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At the simplest level, the song is about the ebony (black) and ivory (white) keys on a piano, but also deals with integration and racial harmony on a deeper, human level. The title was inspired by McCartney hearing Spike Milligan say "black notes, white notes, and you need to play the two to make harmony, folks!". The figure of speech is much older. It was popularised by James Aggrey in the 1920s, inspiring the title of the pan-African journal The Keys, but was in use from at least the 1840s.
Written by McCartney alone, the song was performed live in the studio by both McCartney and Wonder, though due to conflicting work schedules, both recorded their parts for the song's music video separately (as explained by McCartney in his commentary for The McCartney Years 3-DVD boxed set).
A video for the solo version was also made, which showed McCartney playing piano with a bright spotlight, and African-American males in prison, including one of them being uplifted by the song, dancing and listening to it in prison as well as in the studio. This version was directed by Barry Myers on 11 February 1982. That same day, McCartney filmed a promotional interview for the Tug of War album.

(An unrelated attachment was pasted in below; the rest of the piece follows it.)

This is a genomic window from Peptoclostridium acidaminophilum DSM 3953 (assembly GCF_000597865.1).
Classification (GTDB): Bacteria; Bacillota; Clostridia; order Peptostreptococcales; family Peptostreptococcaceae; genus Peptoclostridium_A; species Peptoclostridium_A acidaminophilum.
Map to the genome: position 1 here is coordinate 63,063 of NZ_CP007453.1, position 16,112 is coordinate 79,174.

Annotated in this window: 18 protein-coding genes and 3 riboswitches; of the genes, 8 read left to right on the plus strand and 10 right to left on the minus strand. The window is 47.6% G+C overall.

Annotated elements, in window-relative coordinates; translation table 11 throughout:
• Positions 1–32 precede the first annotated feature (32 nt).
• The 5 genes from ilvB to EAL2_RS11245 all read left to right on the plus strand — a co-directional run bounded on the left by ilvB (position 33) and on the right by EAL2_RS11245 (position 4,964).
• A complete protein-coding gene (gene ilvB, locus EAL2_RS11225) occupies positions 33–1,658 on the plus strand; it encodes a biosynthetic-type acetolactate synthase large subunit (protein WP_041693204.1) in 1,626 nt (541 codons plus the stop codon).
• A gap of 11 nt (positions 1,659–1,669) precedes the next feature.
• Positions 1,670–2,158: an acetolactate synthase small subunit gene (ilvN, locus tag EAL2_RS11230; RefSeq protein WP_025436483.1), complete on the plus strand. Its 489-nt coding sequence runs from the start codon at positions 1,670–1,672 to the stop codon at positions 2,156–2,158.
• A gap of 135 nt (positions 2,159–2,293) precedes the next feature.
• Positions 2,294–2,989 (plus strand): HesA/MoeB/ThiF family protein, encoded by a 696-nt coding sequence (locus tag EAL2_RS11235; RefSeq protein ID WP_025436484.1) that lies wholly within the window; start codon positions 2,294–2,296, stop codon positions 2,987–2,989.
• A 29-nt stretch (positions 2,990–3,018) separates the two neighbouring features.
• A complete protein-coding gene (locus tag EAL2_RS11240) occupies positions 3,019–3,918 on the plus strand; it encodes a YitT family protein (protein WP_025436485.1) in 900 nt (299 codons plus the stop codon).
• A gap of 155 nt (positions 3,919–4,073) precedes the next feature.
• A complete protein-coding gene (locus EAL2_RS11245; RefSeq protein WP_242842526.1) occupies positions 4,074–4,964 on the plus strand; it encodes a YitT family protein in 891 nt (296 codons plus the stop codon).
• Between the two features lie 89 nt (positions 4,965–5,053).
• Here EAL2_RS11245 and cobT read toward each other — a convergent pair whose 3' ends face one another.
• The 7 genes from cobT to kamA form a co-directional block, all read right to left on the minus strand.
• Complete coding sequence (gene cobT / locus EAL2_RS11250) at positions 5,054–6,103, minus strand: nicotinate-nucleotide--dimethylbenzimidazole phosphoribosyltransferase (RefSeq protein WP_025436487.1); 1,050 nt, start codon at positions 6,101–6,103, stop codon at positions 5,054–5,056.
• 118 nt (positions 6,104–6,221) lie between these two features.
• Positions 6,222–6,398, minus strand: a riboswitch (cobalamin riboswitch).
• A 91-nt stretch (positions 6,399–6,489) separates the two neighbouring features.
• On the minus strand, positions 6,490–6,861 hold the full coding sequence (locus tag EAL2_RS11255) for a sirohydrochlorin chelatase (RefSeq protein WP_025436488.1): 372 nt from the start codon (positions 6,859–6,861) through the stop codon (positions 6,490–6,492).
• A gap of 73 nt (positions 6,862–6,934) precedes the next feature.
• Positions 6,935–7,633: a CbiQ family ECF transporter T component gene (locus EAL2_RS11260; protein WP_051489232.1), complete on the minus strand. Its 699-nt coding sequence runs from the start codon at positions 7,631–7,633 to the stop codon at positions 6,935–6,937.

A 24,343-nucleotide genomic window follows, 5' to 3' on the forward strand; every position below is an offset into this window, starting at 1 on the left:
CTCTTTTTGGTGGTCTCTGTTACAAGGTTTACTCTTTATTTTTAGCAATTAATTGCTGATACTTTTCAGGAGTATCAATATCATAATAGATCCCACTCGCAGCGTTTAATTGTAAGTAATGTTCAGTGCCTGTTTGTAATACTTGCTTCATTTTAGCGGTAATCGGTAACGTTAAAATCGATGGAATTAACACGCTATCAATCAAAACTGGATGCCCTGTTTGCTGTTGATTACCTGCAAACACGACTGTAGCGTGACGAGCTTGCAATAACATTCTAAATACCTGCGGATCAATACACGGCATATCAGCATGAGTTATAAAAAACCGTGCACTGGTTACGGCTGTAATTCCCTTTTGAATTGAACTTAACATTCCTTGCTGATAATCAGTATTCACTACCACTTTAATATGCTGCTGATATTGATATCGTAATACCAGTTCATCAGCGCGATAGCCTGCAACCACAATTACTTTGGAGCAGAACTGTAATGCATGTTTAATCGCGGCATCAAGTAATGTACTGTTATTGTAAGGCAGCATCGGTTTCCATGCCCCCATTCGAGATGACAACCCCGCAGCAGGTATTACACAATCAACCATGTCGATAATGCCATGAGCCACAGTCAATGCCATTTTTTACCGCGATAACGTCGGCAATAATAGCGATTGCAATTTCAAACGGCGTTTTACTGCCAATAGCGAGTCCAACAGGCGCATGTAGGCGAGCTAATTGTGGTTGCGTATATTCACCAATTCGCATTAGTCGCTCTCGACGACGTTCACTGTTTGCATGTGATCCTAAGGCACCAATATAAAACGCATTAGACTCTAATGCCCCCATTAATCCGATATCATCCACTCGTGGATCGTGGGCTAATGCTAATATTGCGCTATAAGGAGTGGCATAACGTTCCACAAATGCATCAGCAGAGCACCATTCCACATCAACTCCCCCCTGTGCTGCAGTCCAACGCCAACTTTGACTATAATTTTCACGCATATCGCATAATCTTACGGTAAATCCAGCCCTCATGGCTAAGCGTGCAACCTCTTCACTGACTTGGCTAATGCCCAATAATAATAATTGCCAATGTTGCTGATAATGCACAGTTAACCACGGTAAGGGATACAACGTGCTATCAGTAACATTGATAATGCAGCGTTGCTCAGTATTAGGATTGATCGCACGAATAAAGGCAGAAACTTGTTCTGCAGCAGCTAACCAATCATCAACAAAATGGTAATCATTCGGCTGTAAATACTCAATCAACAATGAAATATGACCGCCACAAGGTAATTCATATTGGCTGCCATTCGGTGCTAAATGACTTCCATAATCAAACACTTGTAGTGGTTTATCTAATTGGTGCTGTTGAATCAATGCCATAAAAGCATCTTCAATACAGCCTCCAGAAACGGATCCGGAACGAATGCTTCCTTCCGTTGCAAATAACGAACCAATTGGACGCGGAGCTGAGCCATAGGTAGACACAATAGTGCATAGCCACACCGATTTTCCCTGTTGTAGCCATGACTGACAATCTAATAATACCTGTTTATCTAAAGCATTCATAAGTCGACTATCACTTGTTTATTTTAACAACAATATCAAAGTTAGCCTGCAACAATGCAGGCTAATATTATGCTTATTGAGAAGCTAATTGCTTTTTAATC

The b-side of the single, the song "Rainclouds", is written by Paul McCartney and Denny Laine, though on early pressings of the single the song was credited only to McCartney.
"Ebony and Ivory" spent seven weeks at No. 1 on the Billboard Hot 100, and was the fourth-biggest hit of 1982. For McCartney, the song's run atop the chart was the longest of any of his post-Beatles works, and second longest career-wise (behind "Hey Jude" with The Beatles); for Wonder, it was his longest-running chart-topper. It marked the first time that any single released by any member of the Beatles hit the Billboard R&B chart. It was McCartney's record 28th song to hit number one on the Billboard 100.
In 2008, the song was ranked at #59 on Billboard's Greatest Songs of all time. In 2013, it was ranked #69 on the Billboard list of the Hot 100 songs of all-time.
^'Master and mistress, and neighbors, and negroes assemble, and black and white are seen strung along the great table, like the keys of a piano, and, like the aforesaid instrument, the black keys make fully as much noise as the white; all mingle for a while in the utmost harmony and good feeling....' Rev C F Sturgis, 'Duties of Christian Masters to their Slaves' (1849) quoted in Breedon, James O (editor), Advice among Masters: The Ideal in Slave Management in the Old South (Westport, CT: Greenwood Press, 1980), page 262.
^Eight Arms to Hold You: The Solo Beatles Compendium; Chip Madinger and Mark Easter; Page 266